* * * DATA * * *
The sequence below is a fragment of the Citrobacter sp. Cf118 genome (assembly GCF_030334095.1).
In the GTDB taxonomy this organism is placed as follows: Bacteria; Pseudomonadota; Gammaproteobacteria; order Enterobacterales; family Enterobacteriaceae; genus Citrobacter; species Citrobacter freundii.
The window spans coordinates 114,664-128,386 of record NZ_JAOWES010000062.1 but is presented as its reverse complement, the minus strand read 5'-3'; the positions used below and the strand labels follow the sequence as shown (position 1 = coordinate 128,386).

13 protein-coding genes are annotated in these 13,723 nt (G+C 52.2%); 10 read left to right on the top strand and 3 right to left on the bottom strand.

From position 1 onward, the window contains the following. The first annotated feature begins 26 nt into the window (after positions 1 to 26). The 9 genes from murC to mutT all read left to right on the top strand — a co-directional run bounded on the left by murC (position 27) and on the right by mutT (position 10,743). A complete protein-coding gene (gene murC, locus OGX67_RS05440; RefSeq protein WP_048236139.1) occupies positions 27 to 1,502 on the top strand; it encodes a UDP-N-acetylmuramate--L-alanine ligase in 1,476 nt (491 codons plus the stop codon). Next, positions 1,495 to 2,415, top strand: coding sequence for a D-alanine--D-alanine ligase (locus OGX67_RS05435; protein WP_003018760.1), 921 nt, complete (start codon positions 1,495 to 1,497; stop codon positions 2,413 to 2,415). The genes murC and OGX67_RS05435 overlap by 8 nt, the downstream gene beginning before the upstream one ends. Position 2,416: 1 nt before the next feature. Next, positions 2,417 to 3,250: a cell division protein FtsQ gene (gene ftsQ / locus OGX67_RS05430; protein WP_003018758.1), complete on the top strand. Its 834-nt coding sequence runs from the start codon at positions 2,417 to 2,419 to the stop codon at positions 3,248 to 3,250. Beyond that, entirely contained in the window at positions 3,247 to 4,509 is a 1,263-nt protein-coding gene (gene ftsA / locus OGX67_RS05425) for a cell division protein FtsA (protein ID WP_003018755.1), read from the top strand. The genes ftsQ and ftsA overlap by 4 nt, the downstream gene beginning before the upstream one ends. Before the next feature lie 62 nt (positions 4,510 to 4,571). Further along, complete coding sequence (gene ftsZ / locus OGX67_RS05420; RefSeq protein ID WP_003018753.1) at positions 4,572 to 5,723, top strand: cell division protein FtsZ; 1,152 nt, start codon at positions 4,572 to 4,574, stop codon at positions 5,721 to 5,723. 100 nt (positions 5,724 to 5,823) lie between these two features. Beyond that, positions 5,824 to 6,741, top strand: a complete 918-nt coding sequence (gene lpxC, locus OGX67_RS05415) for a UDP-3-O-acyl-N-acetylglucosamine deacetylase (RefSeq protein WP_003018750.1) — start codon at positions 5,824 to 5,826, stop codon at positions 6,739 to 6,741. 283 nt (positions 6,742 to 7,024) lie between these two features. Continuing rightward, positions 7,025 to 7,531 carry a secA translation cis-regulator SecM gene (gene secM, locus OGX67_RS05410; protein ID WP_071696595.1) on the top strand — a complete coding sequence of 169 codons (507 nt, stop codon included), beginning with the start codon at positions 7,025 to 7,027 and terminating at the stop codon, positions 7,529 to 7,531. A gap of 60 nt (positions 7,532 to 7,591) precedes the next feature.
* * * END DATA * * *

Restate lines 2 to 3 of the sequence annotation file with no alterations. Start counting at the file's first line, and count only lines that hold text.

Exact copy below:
In the GTDB taxonomy this organism is placed as follows: Bacteria; Pseudomonadota; Gammaproteobacteria; order Enterobacterales; family Enterobacteriaceae; genus Citrobacter; species Citrobacter freundii.
The window spans coordinates 114,664-128,386 of record NZ_JAOWES010000062.1 but is presented as its reverse complement, the minus strand read 5'-3'; the positions used below and the strand labels follow the sequence as shown (position 1 = coordinate 128,386).